Cynicism (Ancient Greek: κυνισμός) is a school of thought of ancient Greek philosophy as practiced by the Cynics (Ancient Greek: Κυνικοί; Latin: Cynici). For the Cynics, the purpose of life is to live in virtue, in agreement with nature. As reasoning creatures, people can gain happiness by rigorous training and by living in a way which is natural for themselves, rejecting all conventional desires for wealth, power, and fame, and even flouting conventions openly and derisively in public. Instead, they were to lead a simple life free from all possessions.
The first philosopher to outline these themes was Antisthenes, who had been a pupil of Socrates in the late 5th century BCE. He was followed by Diogenes, who lived in a ceramic jar on the streets of Athens. Diogenes took Cynicism to its logical extremes, and came to be seen as the archetypal Cynic philosopher. He was followed by Crates of Thebes, who gave away a large fortune so he could live a life of Cynic poverty in Athens.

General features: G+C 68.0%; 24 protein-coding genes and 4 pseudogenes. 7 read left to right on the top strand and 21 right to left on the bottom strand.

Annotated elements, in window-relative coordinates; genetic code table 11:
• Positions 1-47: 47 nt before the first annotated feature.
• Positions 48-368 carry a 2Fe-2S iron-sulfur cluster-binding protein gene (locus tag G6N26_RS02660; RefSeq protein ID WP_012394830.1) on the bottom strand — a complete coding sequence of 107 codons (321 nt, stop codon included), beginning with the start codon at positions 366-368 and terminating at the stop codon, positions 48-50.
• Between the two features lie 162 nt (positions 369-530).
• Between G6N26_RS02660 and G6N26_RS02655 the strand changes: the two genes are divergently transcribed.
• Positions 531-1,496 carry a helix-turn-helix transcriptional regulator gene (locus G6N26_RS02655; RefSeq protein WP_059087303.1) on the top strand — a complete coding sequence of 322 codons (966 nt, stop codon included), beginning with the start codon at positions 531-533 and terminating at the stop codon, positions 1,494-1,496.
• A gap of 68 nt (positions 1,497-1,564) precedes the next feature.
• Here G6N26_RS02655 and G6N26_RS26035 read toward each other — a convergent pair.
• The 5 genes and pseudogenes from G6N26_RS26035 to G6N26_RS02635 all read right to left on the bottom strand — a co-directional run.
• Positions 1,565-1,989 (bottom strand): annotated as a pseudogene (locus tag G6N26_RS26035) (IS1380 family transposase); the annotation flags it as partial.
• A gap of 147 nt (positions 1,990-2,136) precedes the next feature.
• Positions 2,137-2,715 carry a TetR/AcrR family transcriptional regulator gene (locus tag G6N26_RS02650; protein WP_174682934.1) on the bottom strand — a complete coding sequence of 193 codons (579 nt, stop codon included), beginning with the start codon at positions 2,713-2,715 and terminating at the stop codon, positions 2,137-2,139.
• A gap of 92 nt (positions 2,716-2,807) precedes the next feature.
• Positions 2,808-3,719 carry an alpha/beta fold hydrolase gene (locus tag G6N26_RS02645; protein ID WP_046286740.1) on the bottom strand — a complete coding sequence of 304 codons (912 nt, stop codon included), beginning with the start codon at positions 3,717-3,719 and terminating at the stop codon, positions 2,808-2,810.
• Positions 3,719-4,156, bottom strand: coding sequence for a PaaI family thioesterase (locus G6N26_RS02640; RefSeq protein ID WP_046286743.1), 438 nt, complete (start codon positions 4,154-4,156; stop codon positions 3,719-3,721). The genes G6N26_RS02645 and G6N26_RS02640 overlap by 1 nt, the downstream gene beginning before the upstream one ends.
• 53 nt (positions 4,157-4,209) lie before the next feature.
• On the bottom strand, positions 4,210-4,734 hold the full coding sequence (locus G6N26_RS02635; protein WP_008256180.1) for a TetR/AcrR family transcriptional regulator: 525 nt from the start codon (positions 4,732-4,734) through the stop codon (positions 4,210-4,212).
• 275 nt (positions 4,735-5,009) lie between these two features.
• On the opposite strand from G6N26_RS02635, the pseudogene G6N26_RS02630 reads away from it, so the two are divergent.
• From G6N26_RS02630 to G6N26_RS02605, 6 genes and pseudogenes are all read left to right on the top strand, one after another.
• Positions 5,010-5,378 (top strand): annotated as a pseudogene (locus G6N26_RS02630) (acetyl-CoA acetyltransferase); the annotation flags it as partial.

Cynicism gradually declined in importance after the 3rd century BCE, but it experienced a revival with the rise of the Roman Empire in the 1st century. Cynics could be found begging and preaching throughout the cities of the empire, and similar ascetic and rhetorical ideas appeared in early Christianity. By the 19th century, emphasis on the negative aspects of Cynic philosophy led to the modern understanding of cynicism to mean a disposition of disbelief in the sincerity or goodness of human motives and actions.